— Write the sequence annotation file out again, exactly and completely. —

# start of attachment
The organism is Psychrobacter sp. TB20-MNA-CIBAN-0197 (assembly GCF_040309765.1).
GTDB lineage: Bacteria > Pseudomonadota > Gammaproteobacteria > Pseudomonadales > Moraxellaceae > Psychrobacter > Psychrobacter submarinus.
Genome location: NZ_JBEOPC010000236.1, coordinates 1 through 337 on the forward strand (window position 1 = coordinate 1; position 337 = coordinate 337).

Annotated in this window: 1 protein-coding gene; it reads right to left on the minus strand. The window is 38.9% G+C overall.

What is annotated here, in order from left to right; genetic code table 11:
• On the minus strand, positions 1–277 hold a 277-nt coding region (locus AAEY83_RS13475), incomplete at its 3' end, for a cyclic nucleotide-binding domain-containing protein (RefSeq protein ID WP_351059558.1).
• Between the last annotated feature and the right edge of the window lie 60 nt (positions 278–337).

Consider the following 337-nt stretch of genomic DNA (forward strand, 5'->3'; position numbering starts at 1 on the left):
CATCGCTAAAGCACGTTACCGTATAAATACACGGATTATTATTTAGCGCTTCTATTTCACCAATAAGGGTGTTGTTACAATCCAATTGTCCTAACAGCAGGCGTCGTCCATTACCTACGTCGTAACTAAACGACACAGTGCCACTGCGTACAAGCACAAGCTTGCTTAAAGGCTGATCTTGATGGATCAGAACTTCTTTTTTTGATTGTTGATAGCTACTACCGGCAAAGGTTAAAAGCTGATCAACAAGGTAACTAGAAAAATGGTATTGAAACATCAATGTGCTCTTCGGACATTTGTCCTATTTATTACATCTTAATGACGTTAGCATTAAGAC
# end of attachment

The organism is Psychrobacter sp. TB20-MNA-CIBAN-0197 (assembly GCF_040309765.1).
GTDB lineage: Bacteria > Pseudomonadota > Gammaproteobacteria > Pseudomonadales > Moraxellaceae > Psychrobacter > Psychrobacter submarinus.
Genome location: NZ_JBEOPC010000236.1, coordinates 1 through 337 on the forward strand (window position 1 = coordinate 1; position 337 = coordinate 337).

Annotated in this window: 1 protein-coding gene; it reads right to left on the minus strand. The window is 38.9% G+C overall.

What is annotated here, in order from left to right; genetic code table 11:
• On the minus strand, positions 1–277 hold a 277-nt coding region (locus AAEY83_RS13475), incomplete at its 3' end, for a cyclic nucleotide-binding domain-containing protein (RefSeq protein ID WP_351059558.1).
• Between the last annotated feature and the right edge of the window lie 60 nt (positions 278–337).

Consider the following 337-nt stretch of genomic DNA (forward strand, 5'->3'; position numbering starts at 1 on the left):
CATCGCTAAAGCACGTTACCGTATAAATACACGGATTATTATTTAGCGCTTCTATTTCACCAATAAGGGTGTTGTTACAATCCAATTGTCCTAACAGCAGGCGTCGTCCATTACCTACGTCGTAACTAAACGACACAGTGCCACTGCGTACAAGCACAAGCTTGCTTAAAGGCTGATCTTGATGGATCAGAACTTCTTTTTTTGATTGTTGATAGCTACTACCGGCAAAGGTTAAAAGCTGATCAACAAGGTAACTAGAAAAATGGTATTGAAACATCAATGTGCTCTTCGGACATTTGTCCTATTTATTACATCTTAATGACGTTAGCATTAAGAC